Kienbock’s Disease

Lunate bone Kienbock's disease

Kienbock’s disease is necrosis of the lunate bone in the wrist due to poor or restricted blood supply. It is more common in adult males although has been known in young gymnasts. Symptoms consist of gradually worsening wrist pain.


Symptoms of Kienbocks disease include:

  • Gradual onset wrist pain which becomes progressively worse.
  • Swelling over the lunate bone on the back of the wrist.
  • Pressing in over the lunate will be painful and tender.
  • Limited or restricted wrist mobility.
  • Diagnosis by MRI scan is controversial in the early stages of the disease as it may be confused with overuse/overload of the lunate bone.

What causes Kienbock’s disease?

Overuse or repetitive microtrauma is thought to be the most common cause. It is most common in adult males, although it has been known to occur in a 14-year-old female gymnast.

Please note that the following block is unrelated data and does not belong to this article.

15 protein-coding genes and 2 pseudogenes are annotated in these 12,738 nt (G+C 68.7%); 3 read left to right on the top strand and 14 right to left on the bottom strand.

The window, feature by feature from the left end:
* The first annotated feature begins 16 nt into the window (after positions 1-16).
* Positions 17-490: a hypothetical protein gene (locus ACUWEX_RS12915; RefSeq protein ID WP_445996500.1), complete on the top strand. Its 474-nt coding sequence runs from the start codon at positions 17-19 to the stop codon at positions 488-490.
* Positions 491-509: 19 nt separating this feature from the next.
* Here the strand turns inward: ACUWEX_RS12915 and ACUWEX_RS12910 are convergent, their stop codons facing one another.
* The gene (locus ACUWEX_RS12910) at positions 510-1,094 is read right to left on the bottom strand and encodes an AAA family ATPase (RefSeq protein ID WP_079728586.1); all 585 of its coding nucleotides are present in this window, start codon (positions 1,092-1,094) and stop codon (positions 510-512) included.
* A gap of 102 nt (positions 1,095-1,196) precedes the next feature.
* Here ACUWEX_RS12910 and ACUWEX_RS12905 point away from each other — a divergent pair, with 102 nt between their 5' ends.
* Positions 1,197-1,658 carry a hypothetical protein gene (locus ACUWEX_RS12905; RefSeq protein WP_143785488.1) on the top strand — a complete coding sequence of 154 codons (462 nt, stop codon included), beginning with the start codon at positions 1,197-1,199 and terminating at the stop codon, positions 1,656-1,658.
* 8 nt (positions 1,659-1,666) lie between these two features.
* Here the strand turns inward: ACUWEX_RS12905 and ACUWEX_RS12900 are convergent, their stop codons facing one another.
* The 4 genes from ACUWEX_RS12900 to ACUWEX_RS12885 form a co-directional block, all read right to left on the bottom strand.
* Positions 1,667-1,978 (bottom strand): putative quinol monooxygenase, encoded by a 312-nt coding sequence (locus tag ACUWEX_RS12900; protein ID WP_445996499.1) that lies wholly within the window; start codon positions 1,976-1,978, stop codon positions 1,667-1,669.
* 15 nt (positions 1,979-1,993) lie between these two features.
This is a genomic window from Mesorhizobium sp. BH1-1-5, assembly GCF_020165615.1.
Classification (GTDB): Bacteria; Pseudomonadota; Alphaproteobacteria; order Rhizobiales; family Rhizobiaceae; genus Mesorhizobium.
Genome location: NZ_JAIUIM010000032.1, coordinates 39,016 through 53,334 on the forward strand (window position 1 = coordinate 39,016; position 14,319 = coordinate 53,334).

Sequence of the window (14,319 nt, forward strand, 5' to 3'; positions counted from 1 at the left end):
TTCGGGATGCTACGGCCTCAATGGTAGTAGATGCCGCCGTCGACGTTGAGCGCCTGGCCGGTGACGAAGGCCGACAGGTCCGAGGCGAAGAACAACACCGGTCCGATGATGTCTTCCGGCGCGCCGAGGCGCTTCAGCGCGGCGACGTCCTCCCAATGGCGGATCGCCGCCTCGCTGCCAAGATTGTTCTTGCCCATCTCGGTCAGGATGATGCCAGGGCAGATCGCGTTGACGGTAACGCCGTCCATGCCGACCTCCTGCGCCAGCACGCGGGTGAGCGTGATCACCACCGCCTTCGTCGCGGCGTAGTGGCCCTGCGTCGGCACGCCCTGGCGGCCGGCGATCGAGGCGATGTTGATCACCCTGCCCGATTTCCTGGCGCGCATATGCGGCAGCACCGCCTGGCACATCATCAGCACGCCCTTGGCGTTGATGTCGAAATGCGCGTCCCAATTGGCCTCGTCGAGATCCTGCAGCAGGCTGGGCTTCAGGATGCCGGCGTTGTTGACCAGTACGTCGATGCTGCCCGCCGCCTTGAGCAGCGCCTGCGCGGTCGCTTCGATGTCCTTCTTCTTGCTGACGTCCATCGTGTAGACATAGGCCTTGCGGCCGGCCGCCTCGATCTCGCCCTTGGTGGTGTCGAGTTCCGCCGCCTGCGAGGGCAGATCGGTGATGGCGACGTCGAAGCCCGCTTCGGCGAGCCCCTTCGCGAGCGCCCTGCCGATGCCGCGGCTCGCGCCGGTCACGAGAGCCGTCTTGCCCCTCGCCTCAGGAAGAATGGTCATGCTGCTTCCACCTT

Whether surgery is needed or not will depend on how far your disease has progressed and the level of function you have in the wrist.

Conservative treatment (without surgery) involving long term immobilisation in a cast has been shown to be ineffective in preventing the progression of the disease once it has been diagnosed. Therefore, it is essential that an accurate diagnosis has been made and it has not been confused with an overuse ‘stress reaction’ of the lunate bone.

If your injury is a simple stress reaction then active rest by avoiding high impact loading of your wrist is thought to be effective, as long as it is diagnosed within 3 months of symptoms occurring.

Overall, the evidence for effective treatment and Kienbock’s disease is controversial.

References & further reading

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